That, or misogyny.

    It’s all arbitrary.

  • Robert Kohler

    Perhaps the reason it was a good film is because it didn’t give a shit about the identity politics and just focused on telling a good story.

  • John Doe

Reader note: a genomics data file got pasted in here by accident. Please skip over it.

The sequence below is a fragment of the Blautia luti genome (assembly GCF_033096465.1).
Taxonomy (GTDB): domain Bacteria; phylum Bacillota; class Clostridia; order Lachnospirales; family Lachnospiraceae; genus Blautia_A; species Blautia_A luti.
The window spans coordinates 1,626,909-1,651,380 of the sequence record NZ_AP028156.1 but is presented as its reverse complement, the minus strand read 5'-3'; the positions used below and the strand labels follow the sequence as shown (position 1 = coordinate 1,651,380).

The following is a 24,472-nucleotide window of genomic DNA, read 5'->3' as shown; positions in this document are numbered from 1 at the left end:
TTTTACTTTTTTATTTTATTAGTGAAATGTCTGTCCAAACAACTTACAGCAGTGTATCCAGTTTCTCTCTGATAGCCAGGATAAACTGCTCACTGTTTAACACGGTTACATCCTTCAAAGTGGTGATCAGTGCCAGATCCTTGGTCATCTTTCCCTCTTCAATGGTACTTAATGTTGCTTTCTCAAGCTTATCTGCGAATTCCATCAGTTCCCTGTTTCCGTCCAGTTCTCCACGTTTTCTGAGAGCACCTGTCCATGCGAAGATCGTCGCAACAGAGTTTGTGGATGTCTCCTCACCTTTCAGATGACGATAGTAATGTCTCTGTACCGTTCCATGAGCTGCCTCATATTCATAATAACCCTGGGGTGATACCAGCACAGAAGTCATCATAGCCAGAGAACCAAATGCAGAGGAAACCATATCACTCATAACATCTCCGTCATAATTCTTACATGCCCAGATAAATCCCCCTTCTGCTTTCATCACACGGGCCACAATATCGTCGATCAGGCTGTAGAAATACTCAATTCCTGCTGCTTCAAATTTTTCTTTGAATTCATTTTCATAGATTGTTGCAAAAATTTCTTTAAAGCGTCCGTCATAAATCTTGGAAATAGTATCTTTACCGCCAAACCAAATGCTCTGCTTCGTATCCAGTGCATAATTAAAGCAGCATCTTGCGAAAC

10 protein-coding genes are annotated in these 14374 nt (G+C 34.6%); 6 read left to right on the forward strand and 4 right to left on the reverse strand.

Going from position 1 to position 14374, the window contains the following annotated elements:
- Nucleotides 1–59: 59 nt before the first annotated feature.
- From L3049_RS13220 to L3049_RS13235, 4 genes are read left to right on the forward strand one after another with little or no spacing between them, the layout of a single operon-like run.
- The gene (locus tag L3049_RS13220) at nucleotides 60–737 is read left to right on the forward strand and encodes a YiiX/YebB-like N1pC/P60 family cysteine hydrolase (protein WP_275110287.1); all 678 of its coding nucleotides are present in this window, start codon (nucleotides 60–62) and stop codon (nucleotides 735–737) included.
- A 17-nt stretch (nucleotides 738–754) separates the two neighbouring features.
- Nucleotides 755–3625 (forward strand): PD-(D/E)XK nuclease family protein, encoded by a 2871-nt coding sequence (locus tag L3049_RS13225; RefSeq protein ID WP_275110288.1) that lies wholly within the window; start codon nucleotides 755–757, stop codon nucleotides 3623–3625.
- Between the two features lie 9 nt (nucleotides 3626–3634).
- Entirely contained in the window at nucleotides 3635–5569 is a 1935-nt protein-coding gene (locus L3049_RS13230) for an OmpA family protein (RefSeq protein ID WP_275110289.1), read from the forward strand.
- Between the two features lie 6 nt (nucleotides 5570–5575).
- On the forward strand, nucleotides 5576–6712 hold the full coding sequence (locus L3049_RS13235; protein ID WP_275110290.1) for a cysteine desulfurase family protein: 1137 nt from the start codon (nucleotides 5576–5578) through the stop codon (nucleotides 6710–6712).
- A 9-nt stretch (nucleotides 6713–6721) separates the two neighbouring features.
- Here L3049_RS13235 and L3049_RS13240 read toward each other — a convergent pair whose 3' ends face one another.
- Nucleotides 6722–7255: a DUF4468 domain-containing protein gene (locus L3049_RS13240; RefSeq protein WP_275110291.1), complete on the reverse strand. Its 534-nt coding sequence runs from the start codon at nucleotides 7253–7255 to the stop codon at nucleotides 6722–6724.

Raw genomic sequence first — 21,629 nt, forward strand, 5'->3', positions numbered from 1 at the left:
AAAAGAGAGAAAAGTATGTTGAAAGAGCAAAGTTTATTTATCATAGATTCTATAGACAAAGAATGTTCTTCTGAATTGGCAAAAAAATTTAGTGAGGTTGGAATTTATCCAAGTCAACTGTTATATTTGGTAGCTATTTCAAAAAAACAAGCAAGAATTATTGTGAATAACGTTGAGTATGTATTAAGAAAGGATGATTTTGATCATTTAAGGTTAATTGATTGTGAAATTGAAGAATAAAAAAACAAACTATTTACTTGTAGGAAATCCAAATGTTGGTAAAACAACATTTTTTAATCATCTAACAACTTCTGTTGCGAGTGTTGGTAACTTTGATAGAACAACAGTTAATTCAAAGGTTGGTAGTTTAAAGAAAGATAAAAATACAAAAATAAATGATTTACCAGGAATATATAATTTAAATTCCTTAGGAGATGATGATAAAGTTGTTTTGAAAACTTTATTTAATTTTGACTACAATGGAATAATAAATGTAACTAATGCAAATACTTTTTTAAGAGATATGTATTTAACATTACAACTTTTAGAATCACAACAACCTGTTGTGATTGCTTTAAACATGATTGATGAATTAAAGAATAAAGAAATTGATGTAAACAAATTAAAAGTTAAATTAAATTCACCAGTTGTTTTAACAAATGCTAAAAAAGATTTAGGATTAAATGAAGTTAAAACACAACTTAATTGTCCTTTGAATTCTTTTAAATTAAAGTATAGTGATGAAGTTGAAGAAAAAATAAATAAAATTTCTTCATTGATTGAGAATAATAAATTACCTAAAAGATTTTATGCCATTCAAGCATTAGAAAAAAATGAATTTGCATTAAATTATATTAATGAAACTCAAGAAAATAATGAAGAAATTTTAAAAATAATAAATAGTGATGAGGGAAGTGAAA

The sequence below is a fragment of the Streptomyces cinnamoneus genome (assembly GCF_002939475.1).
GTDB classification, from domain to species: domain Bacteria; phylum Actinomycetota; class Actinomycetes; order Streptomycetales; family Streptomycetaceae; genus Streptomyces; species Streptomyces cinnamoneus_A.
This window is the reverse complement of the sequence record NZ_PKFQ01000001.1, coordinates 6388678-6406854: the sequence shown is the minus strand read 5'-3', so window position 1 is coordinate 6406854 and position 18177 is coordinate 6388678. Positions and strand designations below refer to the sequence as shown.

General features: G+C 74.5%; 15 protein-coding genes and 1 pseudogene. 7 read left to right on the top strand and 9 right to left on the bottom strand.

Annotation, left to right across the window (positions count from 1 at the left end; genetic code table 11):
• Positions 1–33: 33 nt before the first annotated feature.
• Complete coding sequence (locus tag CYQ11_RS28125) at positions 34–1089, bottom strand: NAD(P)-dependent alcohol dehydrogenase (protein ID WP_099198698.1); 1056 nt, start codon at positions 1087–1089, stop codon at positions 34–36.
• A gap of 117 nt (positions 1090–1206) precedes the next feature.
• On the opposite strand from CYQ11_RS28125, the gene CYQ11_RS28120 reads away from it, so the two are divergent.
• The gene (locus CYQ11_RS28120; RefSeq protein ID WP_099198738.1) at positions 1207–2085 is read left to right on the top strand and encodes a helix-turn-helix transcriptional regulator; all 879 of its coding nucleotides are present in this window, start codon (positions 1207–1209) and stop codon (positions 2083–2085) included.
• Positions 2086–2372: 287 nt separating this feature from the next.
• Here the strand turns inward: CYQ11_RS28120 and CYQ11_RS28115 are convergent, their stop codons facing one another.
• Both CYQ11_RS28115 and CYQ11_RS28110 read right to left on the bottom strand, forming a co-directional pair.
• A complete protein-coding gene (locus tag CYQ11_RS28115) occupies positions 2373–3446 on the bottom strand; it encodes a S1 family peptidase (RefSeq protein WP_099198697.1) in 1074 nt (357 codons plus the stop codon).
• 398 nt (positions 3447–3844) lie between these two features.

I think it’s important to point out that one of the main reasons why it might have been one of the best “feminist” movies of the decade is specifically because they weren’t at all trying to do that. Anderson wasn’t written to be a female hero kicking butt in a man’s world. The Chief Judge wasn’t written to show how great women are as leaders. There is no dialogue where anyone doubts Anderson because she’s a woman, and there’s nothing that happens that shows she better because she’s a woman. It simply is never brought up, even tangentially. No part of the movie ever tries in any way to make this a “feminist” movie. It’s a story about a badass, and a rookie who learns to become a badass as well. If it weren’t for having to stay true to established lore and characters, they could have flipped a coin for each person to decide if they’re male or female and it wouldn’t have changed anything. That’s it. And that’s why it succeeds. Other producers and directors should take a hard look at Dredd when trying to make the next “feminist” movie. People don’t want a political message crammed down their throats or shoved in their faces for two hours. People don’t go to movies to be lectured or taught social lessons. They go to see good stories portrayed well that are fun to watch. Do those things, and most viewers will not only not care who is or is not a woman, they likely won’t even notice. That’s how you get past misogyny. You just get past it. You stop talking about it. You stop making it an issue. You just get past it and make it irrelevant. That’s what Dredd did and people loved it.